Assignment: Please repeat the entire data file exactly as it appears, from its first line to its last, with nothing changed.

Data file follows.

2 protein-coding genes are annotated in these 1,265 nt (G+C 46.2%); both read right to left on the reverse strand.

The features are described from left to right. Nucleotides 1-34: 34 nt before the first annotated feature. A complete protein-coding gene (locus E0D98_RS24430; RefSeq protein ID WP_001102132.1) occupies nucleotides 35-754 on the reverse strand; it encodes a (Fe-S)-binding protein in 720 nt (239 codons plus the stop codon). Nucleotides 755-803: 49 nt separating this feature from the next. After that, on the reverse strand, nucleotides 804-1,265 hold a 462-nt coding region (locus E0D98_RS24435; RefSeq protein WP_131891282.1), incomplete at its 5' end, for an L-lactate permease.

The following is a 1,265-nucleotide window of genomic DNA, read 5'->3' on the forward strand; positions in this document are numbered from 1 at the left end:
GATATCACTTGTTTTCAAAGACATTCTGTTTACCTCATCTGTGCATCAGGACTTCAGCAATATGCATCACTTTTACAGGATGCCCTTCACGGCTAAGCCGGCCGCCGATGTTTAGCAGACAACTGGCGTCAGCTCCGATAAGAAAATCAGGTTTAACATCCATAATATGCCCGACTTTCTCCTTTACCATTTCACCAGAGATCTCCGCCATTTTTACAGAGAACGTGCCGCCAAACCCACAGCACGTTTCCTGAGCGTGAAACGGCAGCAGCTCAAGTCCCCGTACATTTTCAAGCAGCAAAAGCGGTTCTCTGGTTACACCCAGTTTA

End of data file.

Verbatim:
2 protein-coding genes are annotated in these 1,265 nt (G+C 46.2%); both read right to left on the reverse strand.

The features are described from left to right. Nucleotides 1-34: 34 nt before the first annotated feature. A complete protein-coding gene (locus E0D98_RS24430; RefSeq protein ID WP_001102132.1) occupies nucleotides 35-754 on the reverse strand; it encodes a (Fe-S)-binding protein in 720 nt (239 codons plus the stop codon). Nucleotides 755-803: 49 nt separating this feature from the next. After that, on the reverse strand, nucleotides 804-1,265 hold a 462-nt coding region (locus E0D98_RS24435; RefSeq protein WP_131891282.1), incomplete at its 5' end, for an L-lactate permease.

The following is a 1,265-nucleotide window of genomic DNA, read 5'->3' on the forward strand; positions in this document are numbered from 1 at the left end:
GATATCACTTGTTTTCAAAGACATTCTGTTTACCTCATCTGTGCATCAGGACTTCAGCAATATGCATCACTTTTACAGGATGCCCTTCACGGCTAAGCCGGCCGCCGATGTTTAGCAGACAACTGGCGTCAGCTCCGATAAGAAAATCAGGTTTAACATCCATAATATGCCCGACTTTCTCCTTTACCATTTCACCAGAGATCTCCGCCATTTTTACAGAGAACGTGCCGCCAAACCCACAGCACGTTTCCTGAGCGTGAAACGGCAGCAGCTCAAGTCCCCGTACATTTTCAAGCAGCAAAAGCGGTTCTCTGGTTACACCCAGTTTA